Dealing with Christian school tuition sticker shock

I have spoken with Christian schools across the country and have seen tuition rates range from $3500 to over $20,000 per year. But you know what is interesting about that range? Each school tells me there are families that struggle to make that payment and some prospective families who claim that the tuition is out of their price range (yes, even in the $3500/year category). Depending on the size of the town and the socio-economics of the region, some parents write the check with ease while others work extra hard to make that happen.

So what do tuition payments have to do with marketing your school? Here are 5 considerations:

  1. PUBLICIZE TUITION OR NOT: in a recent survey I conducted of over 60 private schools, 88% of the respondents suggested that they publish the tuition schedule on their website because they believe parents are looking for that information. The remaining 12% do not include this yet save this for the face-to-face conversation. The argument can be made both ways. As the overwhelming majority suggest, parents are likely looking for this early on in their search. But on the flip side, do you really want to “compete on price” when there are so many other factors that allow you to compete head-to-head with other schools? Putting your numbers out there may eliminate you from the search even before you have had any opportunity to visit with them in person or over the phone. Others suggest that by keeping it hidden, you may lose prospectives because they jump off your site in frustration because buyers are trained to look for price.
  2. PROVIDE EVIDENCE OF VALUE: if you do choose to publicize your price tag (as most school seem to), ensure that dollar figure is nestled easily inside of compelling content that demonstrates your value. Remember, parents may have “sticker shock” but it’s VALUE that they truly seek. If their need/problem/pain/frustration/fear is really high (as it relates to where they currently educate their kids), then there is no real price that is too high to solve their problem. Showcase not just the programs and offerings of your school, illustrate how these curricular, co-curricular and extracurricular activities have helped other students shine, grow, and become prepared for life after graduation. Include video, written and audio testimonials and reviews from other parents who have witnessed the value. Alumni success stories validate the price tag and offers prospective families a glimpse into their own child’s future. Some schools are focusing on how their students are walking into college with college credits which makes a nice financial argument since Dad (or Mom) won’t have to pay for as much college.
  3. CHANGE THE LANGUAGE: the most common way to address prospective families potentially wrestling with your school’s affordability is the word, “sacrifice”. For example, if you share in person with a prospective family (or include such language on your website or printed materials), it probably sounds like this: “many of our families make big sacrifices to come here.” While true, that’s not the best language. “Sacrifice” is a negative word because it immediately causes the prospective mom think of what she will have to give up. While sacrifice sounds noble, no one really wants to do it. There are more positive ways to put this price tag in the context of the value they will receive.  Which 2 of the following 3 phrases sound better?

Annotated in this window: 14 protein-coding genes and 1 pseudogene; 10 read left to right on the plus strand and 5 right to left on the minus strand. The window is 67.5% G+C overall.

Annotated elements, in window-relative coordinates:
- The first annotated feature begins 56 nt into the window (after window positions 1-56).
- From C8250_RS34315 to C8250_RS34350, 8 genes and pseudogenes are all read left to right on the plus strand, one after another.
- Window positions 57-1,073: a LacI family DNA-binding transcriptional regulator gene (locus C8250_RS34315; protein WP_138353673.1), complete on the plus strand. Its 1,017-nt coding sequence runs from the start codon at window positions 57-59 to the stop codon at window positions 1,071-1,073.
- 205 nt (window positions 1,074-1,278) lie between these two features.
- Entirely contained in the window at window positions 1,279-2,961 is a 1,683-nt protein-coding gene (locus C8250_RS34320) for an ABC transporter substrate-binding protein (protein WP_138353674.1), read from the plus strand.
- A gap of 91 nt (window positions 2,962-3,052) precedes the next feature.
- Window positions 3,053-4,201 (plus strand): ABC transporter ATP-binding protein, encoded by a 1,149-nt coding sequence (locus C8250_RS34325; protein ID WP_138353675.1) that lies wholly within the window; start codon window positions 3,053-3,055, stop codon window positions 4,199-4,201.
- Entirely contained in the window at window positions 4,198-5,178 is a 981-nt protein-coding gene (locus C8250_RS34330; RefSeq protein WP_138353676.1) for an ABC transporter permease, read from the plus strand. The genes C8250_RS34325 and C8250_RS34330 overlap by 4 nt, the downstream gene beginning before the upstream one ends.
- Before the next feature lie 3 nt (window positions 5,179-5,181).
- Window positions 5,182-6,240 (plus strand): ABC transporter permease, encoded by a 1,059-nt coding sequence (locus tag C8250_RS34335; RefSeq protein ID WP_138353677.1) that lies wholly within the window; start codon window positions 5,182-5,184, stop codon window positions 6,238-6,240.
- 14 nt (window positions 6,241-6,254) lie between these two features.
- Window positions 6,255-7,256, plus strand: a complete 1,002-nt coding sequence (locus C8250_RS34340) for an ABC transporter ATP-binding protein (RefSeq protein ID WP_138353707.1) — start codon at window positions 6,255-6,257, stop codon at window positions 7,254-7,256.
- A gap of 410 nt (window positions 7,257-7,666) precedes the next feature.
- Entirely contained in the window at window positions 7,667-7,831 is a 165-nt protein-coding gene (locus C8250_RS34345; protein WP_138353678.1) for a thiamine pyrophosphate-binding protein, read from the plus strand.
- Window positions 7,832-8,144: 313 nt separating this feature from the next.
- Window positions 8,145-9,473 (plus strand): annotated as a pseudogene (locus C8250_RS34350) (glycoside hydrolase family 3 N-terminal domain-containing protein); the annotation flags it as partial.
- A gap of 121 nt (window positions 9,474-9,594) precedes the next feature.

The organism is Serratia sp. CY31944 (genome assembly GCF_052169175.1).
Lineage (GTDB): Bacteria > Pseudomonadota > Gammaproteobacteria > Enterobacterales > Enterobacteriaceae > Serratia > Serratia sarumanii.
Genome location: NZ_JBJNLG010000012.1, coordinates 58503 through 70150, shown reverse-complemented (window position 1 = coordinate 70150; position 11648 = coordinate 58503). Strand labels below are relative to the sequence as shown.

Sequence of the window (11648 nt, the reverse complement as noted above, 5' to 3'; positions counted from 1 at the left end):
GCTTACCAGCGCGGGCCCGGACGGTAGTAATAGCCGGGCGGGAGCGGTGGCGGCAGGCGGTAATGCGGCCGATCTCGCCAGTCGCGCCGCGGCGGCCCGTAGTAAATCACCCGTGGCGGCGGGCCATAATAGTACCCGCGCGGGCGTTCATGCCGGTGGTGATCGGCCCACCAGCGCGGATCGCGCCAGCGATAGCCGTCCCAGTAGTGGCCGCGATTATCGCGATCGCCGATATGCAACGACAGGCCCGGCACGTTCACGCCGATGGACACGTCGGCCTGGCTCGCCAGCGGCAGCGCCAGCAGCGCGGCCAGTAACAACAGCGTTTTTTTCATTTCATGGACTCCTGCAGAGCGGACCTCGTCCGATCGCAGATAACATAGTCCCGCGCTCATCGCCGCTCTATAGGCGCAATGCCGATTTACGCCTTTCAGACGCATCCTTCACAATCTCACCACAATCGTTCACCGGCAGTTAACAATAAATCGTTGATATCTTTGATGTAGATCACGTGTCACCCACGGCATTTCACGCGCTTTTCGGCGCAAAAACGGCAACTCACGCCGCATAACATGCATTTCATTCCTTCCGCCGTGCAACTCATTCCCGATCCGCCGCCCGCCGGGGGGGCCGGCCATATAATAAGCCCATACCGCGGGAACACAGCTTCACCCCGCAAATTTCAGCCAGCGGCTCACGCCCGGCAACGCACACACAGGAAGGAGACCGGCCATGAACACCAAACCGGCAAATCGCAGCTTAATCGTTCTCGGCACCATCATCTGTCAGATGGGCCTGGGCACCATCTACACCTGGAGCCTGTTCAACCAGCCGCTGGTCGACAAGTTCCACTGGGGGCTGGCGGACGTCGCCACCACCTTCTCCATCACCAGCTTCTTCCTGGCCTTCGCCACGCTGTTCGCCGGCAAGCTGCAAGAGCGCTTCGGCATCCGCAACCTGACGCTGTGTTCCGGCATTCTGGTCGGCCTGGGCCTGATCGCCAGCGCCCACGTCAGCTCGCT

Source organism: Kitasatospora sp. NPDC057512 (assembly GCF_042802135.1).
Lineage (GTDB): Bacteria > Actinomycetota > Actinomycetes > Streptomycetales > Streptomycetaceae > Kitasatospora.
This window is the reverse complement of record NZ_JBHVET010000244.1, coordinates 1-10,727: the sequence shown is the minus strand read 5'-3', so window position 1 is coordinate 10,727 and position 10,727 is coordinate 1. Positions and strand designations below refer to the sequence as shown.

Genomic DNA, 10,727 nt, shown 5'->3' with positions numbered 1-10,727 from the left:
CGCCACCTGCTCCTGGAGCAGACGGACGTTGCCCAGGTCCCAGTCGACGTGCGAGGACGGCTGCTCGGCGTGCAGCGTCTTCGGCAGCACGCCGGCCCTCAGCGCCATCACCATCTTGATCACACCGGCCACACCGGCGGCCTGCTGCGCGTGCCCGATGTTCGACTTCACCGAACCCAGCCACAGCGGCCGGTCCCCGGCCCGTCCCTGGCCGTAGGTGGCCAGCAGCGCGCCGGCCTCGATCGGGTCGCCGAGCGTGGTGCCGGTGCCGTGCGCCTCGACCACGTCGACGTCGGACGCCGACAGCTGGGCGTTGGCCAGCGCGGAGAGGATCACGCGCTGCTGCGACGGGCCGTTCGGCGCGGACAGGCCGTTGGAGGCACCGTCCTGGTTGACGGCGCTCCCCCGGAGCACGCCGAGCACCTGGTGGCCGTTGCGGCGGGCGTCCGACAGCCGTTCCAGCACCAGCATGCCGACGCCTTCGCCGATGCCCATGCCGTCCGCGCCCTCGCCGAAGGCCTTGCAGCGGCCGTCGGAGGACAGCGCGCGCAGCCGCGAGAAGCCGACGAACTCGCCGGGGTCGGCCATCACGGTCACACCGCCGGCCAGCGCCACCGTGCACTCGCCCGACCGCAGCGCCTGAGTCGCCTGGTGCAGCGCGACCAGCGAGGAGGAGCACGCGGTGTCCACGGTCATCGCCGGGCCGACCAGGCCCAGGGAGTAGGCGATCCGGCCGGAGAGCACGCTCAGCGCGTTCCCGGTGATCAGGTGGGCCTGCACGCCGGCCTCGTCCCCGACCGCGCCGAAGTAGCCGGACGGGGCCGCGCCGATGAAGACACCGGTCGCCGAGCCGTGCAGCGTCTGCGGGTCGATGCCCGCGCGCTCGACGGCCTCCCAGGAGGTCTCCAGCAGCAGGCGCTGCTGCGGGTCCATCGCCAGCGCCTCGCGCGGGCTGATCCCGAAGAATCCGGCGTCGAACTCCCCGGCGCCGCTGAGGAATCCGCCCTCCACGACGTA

• Families make big sacrifices so their kids can get this quality of education. (negative)
    • Families make adjustments in order to make the investment and reap the rewards they want for their kids. (challenging)
    • Families choose to realign their lifestyle in order to put their child’s educational needs first. (thought-provoking)
  4. EDUCATE THEM ABOUT OPTIONS: if your school offers financial assistance, educate prospective parents on how this process works (assuming some of this will not be discussed until the student has been accepted). Host a workshop, webinar (see a great webinar example at Sewickley Academy) or produce easy-to-understand documents explaining how financial assistance works. Detail each step in your process, when such a review takes place, who makes the final decision, and what kinds of documentation they will need. Explain every way the family may qualify for any tuition discount (prepaid discount, multi-kid discount, military discount, etc.) If your state or school offers any other grant or scholarship opportunities, make sure prospective families know about every avenue. If you have worked a special relationship with a local bank or third-party loan company, direct parents to that possibility as well.
  5. REINFORCE DOUBTING PARENTS: No parents really wants to apply for assistance because they have to vulnerably expose their finances to someone they do not know. The reality is that while you are sitting there waiting with baited breath on the flow of new inquiries, some ideal families are on the other side of the proverbial mountain not sure they are willing to take that leap of faith. Cushion this reality with any relevant statistic (“50% of our families receive some form of financial assistance”). But financial assistance may not be available or necessary if parents hear from other families who have made appropriate lifestyle adjustments. Parents enter this conversation with doubt but testimonies of success can give prospective families hope that the value they will receive is more than worth it!

Sticker stock is real but does not have to stall the parents’ pursuit of a solution to their child’s educational needs. Know the concerns of your audience and prepare the path so they can discover for themselves the value you offer them.


PS: Have you checked out our School Marketing Academy?

School Marketing Academy